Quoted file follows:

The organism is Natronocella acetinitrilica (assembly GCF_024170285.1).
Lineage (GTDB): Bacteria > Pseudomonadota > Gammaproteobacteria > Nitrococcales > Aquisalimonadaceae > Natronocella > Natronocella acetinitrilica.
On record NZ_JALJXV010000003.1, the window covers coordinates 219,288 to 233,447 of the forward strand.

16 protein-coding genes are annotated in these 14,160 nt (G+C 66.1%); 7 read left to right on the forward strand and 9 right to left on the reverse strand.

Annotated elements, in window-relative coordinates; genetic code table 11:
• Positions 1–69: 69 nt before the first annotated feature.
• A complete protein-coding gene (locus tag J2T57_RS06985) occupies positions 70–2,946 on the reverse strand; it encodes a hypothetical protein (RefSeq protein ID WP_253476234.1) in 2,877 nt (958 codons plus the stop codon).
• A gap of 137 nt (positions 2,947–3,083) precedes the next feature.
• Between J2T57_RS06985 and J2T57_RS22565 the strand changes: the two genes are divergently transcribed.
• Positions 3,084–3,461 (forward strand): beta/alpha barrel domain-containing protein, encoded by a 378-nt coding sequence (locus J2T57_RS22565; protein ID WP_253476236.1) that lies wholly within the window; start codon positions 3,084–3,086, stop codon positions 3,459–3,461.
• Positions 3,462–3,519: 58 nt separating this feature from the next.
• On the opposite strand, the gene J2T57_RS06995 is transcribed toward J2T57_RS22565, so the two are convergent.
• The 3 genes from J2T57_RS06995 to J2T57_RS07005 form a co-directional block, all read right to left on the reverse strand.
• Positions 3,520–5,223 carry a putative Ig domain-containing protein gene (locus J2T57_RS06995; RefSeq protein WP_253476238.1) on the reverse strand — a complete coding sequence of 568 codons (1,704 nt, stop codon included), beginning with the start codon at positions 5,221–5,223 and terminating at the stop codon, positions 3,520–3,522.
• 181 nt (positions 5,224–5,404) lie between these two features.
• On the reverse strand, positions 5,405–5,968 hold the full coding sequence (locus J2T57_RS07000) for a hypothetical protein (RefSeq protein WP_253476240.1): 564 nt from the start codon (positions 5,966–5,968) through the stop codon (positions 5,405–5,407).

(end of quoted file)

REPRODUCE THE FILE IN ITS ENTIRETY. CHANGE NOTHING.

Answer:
The organism is Natronocella acetinitrilica (assembly GCF_024170285.1).
Lineage (GTDB): Bacteria > Pseudomonadota > Gammaproteobacteria > Nitrococcales > Aquisalimonadaceae > Natronocella > Natronocella acetinitrilica.
On record NZ_JALJXV010000003.1, the window covers coordinates 219,288 to 233,447 of the forward strand.

16 protein-coding genes are annotated in these 14,160 nt (G+C 66.1%); 7 read left to right on the forward strand and 9 right to left on the reverse strand.

Annotated elements, in window-relative coordinates; genetic code table 11:
• Positions 1–69: 69 nt before the first annotated feature.
• A complete protein-coding gene (locus tag J2T57_RS06985) occupies positions 70–2,946 on the reverse strand; it encodes a hypothetical protein (RefSeq protein ID WP_253476234.1) in 2,877 nt (958 codons plus the stop codon).
• A gap of 137 nt (positions 2,947–3,083) precedes the next feature.
• Between J2T57_RS06985 and J2T57_RS22565 the strand changes: the two genes are divergently transcribed.
• Positions 3,084–3,461 (forward strand): beta/alpha barrel domain-containing protein, encoded by a 378-nt coding sequence (locus J2T57_RS22565; protein ID WP_253476236.1) that lies wholly within the window; start codon positions 3,084–3,086, stop codon positions 3,459–3,461.
• Positions 3,462–3,519: 58 nt separating this feature from the next.
• On the opposite strand, the gene J2T57_RS06995 is transcribed toward J2T57_RS22565, so the two are convergent.
• The 3 genes from J2T57_RS06995 to J2T57_RS07005 form a co-directional block, all read right to left on the reverse strand.
• Positions 3,520–5,223 carry a putative Ig domain-containing protein gene (locus J2T57_RS06995; RefSeq protein WP_253476238.1) on the reverse strand — a complete coding sequence of 568 codons (1,704 nt, stop codon included), beginning with the start codon at positions 5,221–5,223 and terminating at the stop codon, positions 3,520–3,522.
• 181 nt (positions 5,224–5,404) lie between these two features.
• On the reverse strand, positions 5,405–5,968 hold the full coding sequence (locus J2T57_RS07000) for a hypothetical protein (RefSeq protein WP_253476240.1): 564 nt from the start codon (positions 5,966–5,968) through the stop codon (positions 5,405–5,407).